Morrisons, the UK’s fourth-largest grocery retailer, announced a raft of new initiatives today (9 September), among which included plans to simplify its range.
New Morrisons CEO Dalton Philips said that one of the “opportunities” the retailer will look to exploit centres around simplifying its “complex range”.
Highlighting the balsamic vinegar category, he said: “We have 16 kinds of balsamic vinegar, which is confusing for customers.”
Alongside a broader “simplification”, Morrisons is in the process of testing a new plan to optimise space within one of its stores, where it is reducing the assortment and space devoted to products by between 5-15% – and then using that space to offer new food and non-food products.
Philips said with the space savings, there is a great opportunity for the retailer to expand its offer in health food, including products like gluten free and free-from, as well as ethnic food, non-food and children’s clothing.
He said he is aiming to “simplify the range and make it easier for customers to shop”.
The move echoes steps taken in his previous role as COO of Canadian retailer Loblaw, where late last year, the retailer significantly reduced the number of SKUs it offered. However, the retailer recently announced that it would be relisting around half of the products it removed in June this year.
Speaking about Loblaw’s stuttered range rationalisation attempts, he told just-food: “It takes a lot of skill to be able to carefully edit your range, you need to be sure you have the data to take products out, while not losing customers. But I do know that you don’t need to offer 16 different kinds of balsamic vinegar.”
The move is just one in four instore tests the retailer is currently undertaking as part of Philips’ mission that “If you can’t be the biggest, you have to be the fastest.”
He said he’s “passionate about experimentation” and that you can try something in one store that will have a high impact, make it scalable and roll it out into the rest of the store estate.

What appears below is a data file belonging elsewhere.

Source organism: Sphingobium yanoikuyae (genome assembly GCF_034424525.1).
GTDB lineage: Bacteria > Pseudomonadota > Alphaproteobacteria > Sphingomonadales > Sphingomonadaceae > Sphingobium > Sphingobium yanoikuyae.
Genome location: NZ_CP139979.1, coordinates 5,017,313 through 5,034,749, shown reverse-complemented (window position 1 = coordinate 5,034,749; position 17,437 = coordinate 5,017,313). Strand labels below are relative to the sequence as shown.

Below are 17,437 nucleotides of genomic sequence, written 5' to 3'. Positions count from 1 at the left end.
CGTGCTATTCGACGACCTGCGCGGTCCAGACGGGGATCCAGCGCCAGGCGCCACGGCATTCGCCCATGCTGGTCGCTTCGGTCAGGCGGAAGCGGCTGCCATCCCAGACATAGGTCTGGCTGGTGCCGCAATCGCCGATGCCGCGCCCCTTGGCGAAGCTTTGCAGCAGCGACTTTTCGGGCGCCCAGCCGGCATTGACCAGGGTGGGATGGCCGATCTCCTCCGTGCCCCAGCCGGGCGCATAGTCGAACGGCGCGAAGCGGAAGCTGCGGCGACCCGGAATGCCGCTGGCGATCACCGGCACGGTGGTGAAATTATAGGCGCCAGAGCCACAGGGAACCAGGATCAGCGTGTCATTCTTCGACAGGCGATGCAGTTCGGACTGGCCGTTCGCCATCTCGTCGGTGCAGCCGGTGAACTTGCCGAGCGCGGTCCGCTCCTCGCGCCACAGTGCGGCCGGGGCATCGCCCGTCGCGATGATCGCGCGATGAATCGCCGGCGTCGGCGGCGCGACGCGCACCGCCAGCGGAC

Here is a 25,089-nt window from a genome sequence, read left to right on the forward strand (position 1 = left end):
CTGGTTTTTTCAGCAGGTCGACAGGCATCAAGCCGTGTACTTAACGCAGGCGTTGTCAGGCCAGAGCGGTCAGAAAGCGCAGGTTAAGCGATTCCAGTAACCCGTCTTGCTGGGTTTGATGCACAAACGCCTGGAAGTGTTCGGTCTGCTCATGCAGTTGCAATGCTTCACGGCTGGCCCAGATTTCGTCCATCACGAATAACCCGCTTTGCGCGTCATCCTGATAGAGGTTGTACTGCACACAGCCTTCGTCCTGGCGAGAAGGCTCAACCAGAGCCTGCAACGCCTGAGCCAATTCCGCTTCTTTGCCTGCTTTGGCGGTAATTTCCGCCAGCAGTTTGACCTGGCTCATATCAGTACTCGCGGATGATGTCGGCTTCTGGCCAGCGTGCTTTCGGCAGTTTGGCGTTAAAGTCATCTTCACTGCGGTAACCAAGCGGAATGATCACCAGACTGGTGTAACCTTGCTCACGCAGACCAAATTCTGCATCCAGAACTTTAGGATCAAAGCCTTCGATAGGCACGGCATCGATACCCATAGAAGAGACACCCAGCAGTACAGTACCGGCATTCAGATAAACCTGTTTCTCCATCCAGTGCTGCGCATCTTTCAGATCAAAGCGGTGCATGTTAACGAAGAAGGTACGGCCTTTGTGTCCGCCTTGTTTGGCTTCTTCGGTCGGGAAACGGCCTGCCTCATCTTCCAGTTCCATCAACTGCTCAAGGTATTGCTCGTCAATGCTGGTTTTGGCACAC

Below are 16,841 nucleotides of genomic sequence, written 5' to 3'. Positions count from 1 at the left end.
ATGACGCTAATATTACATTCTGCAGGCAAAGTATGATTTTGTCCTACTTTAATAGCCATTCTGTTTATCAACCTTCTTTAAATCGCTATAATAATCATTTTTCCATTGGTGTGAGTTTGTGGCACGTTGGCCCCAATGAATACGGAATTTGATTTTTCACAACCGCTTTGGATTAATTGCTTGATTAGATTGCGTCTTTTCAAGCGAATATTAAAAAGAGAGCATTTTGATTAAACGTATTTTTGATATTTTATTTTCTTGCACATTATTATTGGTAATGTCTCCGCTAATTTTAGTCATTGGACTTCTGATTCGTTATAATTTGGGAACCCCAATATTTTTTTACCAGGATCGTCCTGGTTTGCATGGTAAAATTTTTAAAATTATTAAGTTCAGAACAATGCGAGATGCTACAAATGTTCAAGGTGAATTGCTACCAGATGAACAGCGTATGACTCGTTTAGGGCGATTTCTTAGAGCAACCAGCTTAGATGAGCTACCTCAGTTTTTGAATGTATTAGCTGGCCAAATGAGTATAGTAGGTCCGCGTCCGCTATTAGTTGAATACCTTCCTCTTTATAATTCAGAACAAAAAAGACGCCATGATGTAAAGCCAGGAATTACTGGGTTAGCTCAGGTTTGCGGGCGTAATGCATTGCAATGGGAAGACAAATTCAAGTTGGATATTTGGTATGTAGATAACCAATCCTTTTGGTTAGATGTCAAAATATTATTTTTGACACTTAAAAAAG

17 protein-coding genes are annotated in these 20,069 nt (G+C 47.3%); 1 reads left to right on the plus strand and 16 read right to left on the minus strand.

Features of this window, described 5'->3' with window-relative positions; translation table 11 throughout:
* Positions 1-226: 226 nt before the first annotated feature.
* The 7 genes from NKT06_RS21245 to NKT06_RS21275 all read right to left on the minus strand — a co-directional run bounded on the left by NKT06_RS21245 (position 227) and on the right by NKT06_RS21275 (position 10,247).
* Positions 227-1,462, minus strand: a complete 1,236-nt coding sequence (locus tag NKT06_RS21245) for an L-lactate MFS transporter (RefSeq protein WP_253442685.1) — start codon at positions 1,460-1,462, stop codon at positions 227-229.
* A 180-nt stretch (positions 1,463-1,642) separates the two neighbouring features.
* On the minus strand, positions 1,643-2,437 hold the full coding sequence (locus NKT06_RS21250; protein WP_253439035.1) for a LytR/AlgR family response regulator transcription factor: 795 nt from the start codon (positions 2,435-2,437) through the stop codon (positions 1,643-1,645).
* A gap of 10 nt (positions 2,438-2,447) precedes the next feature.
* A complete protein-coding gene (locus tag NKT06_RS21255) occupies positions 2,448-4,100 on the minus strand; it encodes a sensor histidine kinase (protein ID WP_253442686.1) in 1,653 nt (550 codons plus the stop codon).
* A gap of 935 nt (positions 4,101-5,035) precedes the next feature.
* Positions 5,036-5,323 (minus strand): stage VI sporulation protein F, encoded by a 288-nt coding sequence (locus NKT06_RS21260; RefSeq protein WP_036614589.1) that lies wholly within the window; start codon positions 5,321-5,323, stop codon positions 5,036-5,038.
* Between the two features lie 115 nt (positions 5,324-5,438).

Among the other initiatives Philips is studying, such as Morrisons’ move into convenience stores and investigations into online trading, is running four “labs” – around productivity, store revitalisation, fresh food and the aforementioned space scheme.
The “Productivity Lab” is seeking labour efficiencies, including initiatives like using the racks bread is delivered in as shelving, instead of having an employee manually transfer products onto the fixed shelving, moving bananas into hammocks and using live tagging for CDs and DVDs.
Under its “Fresh Lab” initiative, it will begin trialling a number of changes which include a fruit bar, a Classic Kitchen that will offer “homemade meals prepared instore”, Fresh to Go counters that will offer pizzas, baguettes and rolls to order. Morrisons will also test new ranges, merchandising, layouts and messaging.
The fresh trials will run for up to six months and Philips said he is “confident that the lab will deliver a number of scalable initiatives that can be rolled out across our store portfolio, and which will significantly widen the gap to competition on fresh”.
A “Revitalise Lab” will focus on maintenance work, equipment upgrades, improved space flow and modular improvements. He added that with revitalise, when the retailer upgrades stores, it wants to make sure “we give them a more contemporary look and feel; leapfrogging the best of our current stores”.
While Philips was bullish about the retailer’s longer term prospects, CFO Richard Pennycook said the market will continue to be “tight” for the rest of the year, with increased public spending cuts in the coming weeks to reduce consumer confidence even further.
He also said the days of of food deflation were coming to an end, with rising grain and oil prices expected to have an impact on food prices in the coming months.
Shares in the retailer were down 0.65% at BST 15:03 trading at 290.6 a share.